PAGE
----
Daily Press Briefing by the Office of the Spokesperson for the Secretary-General

1 April 2019

Daily Press Briefing by the Office of the Spokesperson for the Secretary-General

The following is a near-verbatim transcript of today’s noon briefing by Stéphane Dujarric, Spokesman for the Secretary-General.


The Secretary-General is on his way to Egypt from Tunisia, where he was over the weekend.  He spoke yesterday at the Arab League Summit and appealed for the unity of the Arab world as a fundamental condition for peace and prosperity in the region.  The Secretary-General said he was encouraged by the recent progress in Libya towards convening the National Conference, adding:  “It is high time Libya achieves unified institutions and concludes transitional stages with general elections.”  Regarding Syria, he stressed that the resolution of the Syrian conflict must guarantee the unity and territorial integrity of Syria, including the occupied Golan.

This morning, he visited the Bardo Museum in Tunis, where he laid a wreath to honour the victims of the 2015 terrorist attacks.  He also met today with the President of the Assembly of the Representatives of the People, Mohamed Ennaceur, and met with university students.  Speaking to the students about ongoing conflicts, especially in the Arab world, Guterres said the best way to prevent such conflicts from starting out was, not only investing in preventive diplomacy, but also investing in development, showing respect for human rights, having democratic institutions, and building societies that are based on tolerance.  He also had a meeting with the Tunisian President, Béji Caïd Essebsi, and they spoke to the press afterwards, and the Secretary-General thanked Tunisia for its generosity and solidarity with Libyan refugees.  And those remarks were issued.

During the visit, he also met with representatives of civil society who shared their views with him.  He praised the role that civil society had played in the consolidation of the democratic transition in Tunisia and praised their resilience and perseverance.  He also inaugurated the new UN House, known as La Maison Bleue, and met with the UN team there.  On Saturday, he met with the Libyan Quartet and held a joint press conference afterwards and his Special Representative for Libya, Ghassan Salame, who was also present.  And the Quartet brings together the UN, the African Union, the League of Arab States and the European Union.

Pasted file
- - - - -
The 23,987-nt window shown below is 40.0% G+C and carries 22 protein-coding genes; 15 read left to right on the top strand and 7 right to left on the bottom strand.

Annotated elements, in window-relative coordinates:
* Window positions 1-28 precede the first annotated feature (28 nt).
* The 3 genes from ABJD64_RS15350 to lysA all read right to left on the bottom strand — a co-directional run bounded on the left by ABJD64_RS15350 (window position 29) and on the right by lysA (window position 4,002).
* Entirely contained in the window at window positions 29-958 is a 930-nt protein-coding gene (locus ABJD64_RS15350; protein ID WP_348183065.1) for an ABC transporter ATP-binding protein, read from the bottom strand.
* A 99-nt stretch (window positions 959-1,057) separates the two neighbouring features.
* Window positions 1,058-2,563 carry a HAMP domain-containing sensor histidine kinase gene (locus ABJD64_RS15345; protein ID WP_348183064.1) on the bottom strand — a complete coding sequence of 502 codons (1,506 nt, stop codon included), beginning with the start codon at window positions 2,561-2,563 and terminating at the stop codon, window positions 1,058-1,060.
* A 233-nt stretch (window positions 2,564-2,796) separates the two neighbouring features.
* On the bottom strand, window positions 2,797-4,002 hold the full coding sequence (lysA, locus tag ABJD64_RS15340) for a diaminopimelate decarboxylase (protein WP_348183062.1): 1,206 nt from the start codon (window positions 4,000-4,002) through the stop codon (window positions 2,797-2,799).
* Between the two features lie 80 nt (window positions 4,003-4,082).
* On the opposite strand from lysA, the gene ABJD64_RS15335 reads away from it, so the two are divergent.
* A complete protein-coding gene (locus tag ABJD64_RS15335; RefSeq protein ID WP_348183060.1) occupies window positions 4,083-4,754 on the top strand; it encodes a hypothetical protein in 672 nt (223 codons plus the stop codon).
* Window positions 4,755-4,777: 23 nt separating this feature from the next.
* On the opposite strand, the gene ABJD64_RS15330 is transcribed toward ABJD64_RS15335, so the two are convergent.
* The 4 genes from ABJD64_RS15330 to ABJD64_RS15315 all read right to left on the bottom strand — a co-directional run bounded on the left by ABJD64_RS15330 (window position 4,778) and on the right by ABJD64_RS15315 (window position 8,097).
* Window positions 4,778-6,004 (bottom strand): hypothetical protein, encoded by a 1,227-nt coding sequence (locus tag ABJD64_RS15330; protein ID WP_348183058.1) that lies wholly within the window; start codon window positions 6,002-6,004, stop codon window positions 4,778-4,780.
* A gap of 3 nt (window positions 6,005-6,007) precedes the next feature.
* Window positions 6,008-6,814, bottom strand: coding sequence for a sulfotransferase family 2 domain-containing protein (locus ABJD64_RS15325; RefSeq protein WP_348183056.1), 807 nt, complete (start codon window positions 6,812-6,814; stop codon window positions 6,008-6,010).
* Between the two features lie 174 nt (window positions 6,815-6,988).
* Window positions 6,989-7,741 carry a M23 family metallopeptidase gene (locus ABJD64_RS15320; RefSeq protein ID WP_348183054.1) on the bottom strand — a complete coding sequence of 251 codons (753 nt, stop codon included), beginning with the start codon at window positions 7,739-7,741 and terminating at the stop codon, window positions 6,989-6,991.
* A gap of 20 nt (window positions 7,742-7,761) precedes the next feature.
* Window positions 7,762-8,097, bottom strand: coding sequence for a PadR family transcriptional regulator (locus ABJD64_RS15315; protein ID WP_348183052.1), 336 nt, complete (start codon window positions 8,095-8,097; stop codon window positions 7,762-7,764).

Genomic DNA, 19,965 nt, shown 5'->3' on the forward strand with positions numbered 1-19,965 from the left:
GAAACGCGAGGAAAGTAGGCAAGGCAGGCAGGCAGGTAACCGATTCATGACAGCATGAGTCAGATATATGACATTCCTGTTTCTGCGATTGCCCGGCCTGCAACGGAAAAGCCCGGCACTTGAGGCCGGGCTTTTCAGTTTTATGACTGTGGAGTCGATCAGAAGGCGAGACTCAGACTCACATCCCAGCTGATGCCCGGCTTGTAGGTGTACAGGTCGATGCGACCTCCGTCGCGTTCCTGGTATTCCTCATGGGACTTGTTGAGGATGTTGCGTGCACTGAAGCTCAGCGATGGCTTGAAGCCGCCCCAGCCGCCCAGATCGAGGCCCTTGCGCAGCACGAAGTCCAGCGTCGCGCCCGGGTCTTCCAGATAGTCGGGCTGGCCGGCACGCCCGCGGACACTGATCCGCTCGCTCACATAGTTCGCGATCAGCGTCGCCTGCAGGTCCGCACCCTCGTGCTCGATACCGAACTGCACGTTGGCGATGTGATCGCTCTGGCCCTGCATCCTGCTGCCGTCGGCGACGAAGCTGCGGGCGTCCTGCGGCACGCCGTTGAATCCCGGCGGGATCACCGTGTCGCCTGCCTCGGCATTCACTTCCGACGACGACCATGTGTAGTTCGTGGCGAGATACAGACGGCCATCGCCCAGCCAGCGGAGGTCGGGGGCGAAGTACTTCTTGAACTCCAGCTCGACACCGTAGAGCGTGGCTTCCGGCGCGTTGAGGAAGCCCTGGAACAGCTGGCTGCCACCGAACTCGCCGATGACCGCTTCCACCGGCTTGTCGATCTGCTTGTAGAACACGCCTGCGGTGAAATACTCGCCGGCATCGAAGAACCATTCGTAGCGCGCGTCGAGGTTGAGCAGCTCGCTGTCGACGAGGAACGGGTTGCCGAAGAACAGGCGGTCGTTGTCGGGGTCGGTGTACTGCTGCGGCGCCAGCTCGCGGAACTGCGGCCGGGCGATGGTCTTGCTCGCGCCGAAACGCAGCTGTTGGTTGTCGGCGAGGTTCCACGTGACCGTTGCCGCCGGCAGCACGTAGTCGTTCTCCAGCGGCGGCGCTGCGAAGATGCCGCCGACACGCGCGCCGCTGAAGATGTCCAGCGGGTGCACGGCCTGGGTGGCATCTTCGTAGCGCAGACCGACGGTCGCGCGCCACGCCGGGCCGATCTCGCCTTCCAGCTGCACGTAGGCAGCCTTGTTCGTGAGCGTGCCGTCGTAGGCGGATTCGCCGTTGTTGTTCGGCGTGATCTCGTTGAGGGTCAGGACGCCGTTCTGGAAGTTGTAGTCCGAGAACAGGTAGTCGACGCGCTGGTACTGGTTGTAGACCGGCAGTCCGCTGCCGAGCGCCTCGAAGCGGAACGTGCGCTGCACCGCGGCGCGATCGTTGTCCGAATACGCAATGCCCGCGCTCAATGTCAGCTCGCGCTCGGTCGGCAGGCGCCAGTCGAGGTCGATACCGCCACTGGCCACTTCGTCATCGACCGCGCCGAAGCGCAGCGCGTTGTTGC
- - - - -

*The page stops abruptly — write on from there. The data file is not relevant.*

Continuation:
**Population and Development

Back here, the Deputy Secretary-General, Amina Mohammed, spoke at the opening this morning of the fifty-second session of the Commission on Population and Development.  She said that, since the 1994 Cairo Conference on Population and Development, fewer persons are living in extreme poverty, the risk of maternal death has declined by more than 40 per cent, and primary education has expanded the horizons of millions of people.  But, she added, there are gaps in implementation, and many challenges remain.

She also warned that our efforts on some Sustainable Development Goals are not keeping pace with population growth.  When we look at targets on poverty in the least developed countries, or on child marriage, or on people living in urban slums, she said that while the percentage of affected persons may be declining, the total number is rising.  And my guests in a short while will speak to you about the current Commission on Population and Development will be Ambassador Courtenay Rattray, the Permanent Representative of Jamaica to the United Nations and Chair of the fifty-second session; Natalia Kanem, the Executive Director of the UN Population Fund (UNFPA); and John Wilmoth, the Director of the Population Division of the Department of Economic and Social Affairs.

**Cyclone Idai

Turning to Cyclone Idai, on Mozambique, our humanitarian colleagues say that the official death toll following the Tropical Cyclone rose to above 500 as of Saturday.  That’s according to Government figures.  More than 140,000 people are sheltering in 161 sites, including schools and community centres, across the areas of Manica, Sofala, Tete and Zambezia.  To ward off the waterborne diseases, 11 cholera treatment centres have been established — nine of which are operational — in Beira and other locations.  A cholera vaccination campaign will begin on this Wednesday, 3 April.  Some 258 cases have been reported in the last 24 hours.  There is also a high risk of the spread of vector-borne diseases, with 276 malaria cases also reported in the affected areas.